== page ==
Friday, 31 May 2013
The Bridge Inn, 27 Baird Road, Ratho, Newbridge, Edinburgh EH28 8RA
Prosperous cities cast their wealth well beyond their actual boundaries. Aside from London, and despite the recession, Edinburgh is probably the wealthiest place per capita in the UK. So, it’s not surprising that Fife to the north and, across the firth, East Lothian show many of the trappings of money earned in our capital. Bankers and ancillary professionals have bought up much of this land for first or second homes, raising prices and dominating the neighbourhoods.
One recent day, The Muse, FBB (Fledgling Bar Biographer – if there are any bars left in 17 years time) and I headed east to examine this phenomenon for ourselves. At least, I think that’s why they came with me.
We did, eventually reach the East Lothian coast but we stopped for lunch in a district even closer to Edinburgh: Ratho, just to the west. It’s slightly too far out to be a suburb but too close to be commuter belt. It’s only pub is The Bridge Inn and I’d spotted it a few times from the train. A situation right above the Union Canal made it look particularly inviting and it went down in the wee black book (the book’s original use has considerably lapsed) for future investigation.
The original building is at the road front and is three or four rooms, one with TV and pool table, served by a modest bar. Nicely traditional and a comfortable place to spend a few hours, not necessarily, though, a place you would count on for a real good skinfull. Ratho’s not that kind of place, really. Good times are to be enjoyed quietly with an air of reserve and respectability. Enjoy yourself, certainly, but keep those things in mind.
The nature of Ratho is more obvious in the large extended section of the inn. Large windows and smooth wooden floors give it an airy feel. This is the bistro part of the operation and from here you have an elevated view right along the westward canal. The only better view is, in fact, from the large patio.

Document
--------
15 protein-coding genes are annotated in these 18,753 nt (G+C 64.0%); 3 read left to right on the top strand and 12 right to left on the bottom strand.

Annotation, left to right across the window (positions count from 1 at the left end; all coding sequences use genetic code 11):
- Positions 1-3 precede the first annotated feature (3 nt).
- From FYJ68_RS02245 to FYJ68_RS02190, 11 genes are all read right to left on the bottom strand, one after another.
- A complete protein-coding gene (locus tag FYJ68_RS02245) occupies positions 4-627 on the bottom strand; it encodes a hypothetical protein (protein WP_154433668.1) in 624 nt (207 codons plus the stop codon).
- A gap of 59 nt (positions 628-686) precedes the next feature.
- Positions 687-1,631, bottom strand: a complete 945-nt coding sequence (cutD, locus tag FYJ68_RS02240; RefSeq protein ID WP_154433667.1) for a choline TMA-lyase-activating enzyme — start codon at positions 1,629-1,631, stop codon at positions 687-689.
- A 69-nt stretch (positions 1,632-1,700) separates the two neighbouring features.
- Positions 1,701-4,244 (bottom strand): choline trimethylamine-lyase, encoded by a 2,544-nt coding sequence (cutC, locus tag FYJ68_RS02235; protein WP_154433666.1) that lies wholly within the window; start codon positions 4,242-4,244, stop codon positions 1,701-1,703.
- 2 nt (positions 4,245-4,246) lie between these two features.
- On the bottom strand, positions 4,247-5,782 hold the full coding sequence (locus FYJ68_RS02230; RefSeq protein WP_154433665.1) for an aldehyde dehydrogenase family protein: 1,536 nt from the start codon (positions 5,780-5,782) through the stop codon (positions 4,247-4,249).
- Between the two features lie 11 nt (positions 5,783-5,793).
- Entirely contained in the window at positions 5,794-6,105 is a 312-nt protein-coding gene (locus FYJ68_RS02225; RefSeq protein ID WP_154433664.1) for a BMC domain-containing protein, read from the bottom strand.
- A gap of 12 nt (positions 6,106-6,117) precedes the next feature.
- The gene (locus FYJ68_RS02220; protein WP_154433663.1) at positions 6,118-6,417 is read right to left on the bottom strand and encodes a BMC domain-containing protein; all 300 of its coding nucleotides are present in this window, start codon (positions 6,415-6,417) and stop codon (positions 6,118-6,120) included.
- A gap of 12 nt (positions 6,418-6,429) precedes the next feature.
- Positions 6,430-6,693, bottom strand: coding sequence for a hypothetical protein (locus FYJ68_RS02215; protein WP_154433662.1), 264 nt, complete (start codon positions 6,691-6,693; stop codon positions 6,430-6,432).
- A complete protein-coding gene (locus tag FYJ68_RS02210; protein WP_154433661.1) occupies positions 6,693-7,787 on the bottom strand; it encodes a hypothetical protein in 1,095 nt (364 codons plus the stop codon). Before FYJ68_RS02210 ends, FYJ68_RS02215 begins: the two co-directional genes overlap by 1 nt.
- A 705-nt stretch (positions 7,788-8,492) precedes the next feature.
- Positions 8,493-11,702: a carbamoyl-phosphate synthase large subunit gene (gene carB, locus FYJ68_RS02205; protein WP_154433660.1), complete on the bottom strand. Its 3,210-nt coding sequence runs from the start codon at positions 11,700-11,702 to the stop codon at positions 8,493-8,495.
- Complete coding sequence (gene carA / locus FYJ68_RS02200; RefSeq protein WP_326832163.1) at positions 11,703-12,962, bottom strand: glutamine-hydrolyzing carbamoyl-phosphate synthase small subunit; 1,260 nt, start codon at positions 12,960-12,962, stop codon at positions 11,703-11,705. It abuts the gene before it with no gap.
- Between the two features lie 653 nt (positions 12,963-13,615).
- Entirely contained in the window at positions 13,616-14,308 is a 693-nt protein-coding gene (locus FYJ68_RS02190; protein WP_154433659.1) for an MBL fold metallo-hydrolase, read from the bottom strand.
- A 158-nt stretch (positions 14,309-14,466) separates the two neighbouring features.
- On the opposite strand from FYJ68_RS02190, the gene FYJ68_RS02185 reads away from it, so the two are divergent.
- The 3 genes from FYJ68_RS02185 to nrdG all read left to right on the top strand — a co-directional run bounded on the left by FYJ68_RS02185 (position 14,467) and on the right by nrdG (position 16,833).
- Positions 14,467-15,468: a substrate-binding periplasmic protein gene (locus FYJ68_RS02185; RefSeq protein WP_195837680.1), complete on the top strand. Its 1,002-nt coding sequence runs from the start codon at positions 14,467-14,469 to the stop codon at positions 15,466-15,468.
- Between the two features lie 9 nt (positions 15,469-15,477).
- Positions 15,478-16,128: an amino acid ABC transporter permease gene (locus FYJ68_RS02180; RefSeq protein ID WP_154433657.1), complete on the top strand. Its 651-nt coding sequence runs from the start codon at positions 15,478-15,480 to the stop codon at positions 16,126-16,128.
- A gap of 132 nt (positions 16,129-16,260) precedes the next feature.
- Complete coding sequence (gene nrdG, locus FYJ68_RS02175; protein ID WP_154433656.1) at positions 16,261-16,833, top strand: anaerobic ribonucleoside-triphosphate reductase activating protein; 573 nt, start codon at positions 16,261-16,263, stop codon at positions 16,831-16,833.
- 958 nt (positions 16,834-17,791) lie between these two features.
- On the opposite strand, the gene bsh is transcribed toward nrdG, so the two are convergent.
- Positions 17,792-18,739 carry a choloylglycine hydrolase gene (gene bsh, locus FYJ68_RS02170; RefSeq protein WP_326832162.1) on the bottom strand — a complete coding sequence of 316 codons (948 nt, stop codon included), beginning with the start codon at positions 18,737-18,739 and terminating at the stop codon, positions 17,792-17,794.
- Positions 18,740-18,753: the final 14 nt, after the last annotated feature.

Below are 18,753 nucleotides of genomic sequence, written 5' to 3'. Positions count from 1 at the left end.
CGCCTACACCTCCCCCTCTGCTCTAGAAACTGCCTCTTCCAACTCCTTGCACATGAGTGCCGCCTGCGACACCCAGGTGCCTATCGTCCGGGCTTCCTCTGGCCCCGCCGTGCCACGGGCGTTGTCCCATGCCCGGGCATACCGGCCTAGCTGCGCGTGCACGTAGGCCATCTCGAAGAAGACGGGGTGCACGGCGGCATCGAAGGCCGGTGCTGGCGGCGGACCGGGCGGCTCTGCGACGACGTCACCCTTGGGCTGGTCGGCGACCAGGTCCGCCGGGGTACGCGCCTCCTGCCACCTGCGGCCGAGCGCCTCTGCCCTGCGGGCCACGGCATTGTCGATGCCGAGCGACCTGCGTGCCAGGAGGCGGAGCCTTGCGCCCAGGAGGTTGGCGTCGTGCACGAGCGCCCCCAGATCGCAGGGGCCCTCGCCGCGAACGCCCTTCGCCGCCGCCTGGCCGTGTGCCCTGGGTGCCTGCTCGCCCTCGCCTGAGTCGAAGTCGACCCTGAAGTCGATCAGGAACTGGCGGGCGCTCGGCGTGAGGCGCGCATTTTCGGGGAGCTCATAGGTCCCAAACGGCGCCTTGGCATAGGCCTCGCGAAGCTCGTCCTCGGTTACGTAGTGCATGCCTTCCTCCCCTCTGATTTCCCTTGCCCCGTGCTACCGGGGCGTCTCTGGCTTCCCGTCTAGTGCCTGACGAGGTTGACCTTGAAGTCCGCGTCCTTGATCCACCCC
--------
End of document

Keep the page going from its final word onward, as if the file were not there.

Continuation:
A few loud rugby-shirt-wearing blokes were outside – a side event from some UK tour it seemed – but inside it was pure Ratho – local couples out for lunch, middle-aged ladies in intimate groups of old friends and the occasional tourist passing through. The food on offer is fresh and pleasant and not too expensive. It seems the Ratho-ites do their costly fine dining in the Capital itself on expense accounts.
I’ve since learned the inn has its own walled garden a few hundred yards away from which most vegetables used come and even its own herd of saddleback pigs. I had the pork belly and crackling so can vouch for the quality of this product and for the owners’ serious commitment to food provenance.
A nearby table were probably aware of all of this as they seemed like regulars. Ten or twelve of the same family. Three generations out for a celebration lunch. The patriarch – around 65 – had the relaxed air only the rich possess and the family beneath him spoke of the professional classes and/or third-generation inherited wealth.
Three seats remained empty and inside five minutes they were exquisitely filled. The son of the main man – early thirties and a presentable enough chap – accompanied by his spouse and son of around five years of age. Mother and son were the attention grabbers. They made the rest of their company look ordinary. The lad – a trendy patch navy tweed jacket probably from Harvey Nicks Kids and his mummy in impossibly white jeans and an effortlessly casual cream jacket either from a boutique in the New Town or, say, Lower Sloane Street if she and hubby had visited London within the last six weeks or so.
Now, the Muse and I make up a decent-looking couple but this was, frankly, intimidating. It is easier to accept in a nightclub where people push the limits of appearance and bling can be as easy to admire as it is to envy but in this relaxed daytim-setting the effect was magnified.
The rest of our lunch was uneventful and I was merely pleased to limit my glances over to THE table. Inwardly, though, I toasted them their good fortune and continued luck ahead, if they needed it.
The Bridge Inn is a decent refreshment stop; a well-appointed hostelry with a winning waterside location. Private dining cruises along the canal are also available as are four very comfortable rooms. And it’s ideal for those not wanting to dip completely into Edinburgh itself for lunch, dinner or drinks.
We continued on our way to discover just how far that city’s tentacles of wealth reach out to grab the surrounding land and people. Gullane, Haddington, North Berwick et al were to follow that afternoon and evening. But that can wait.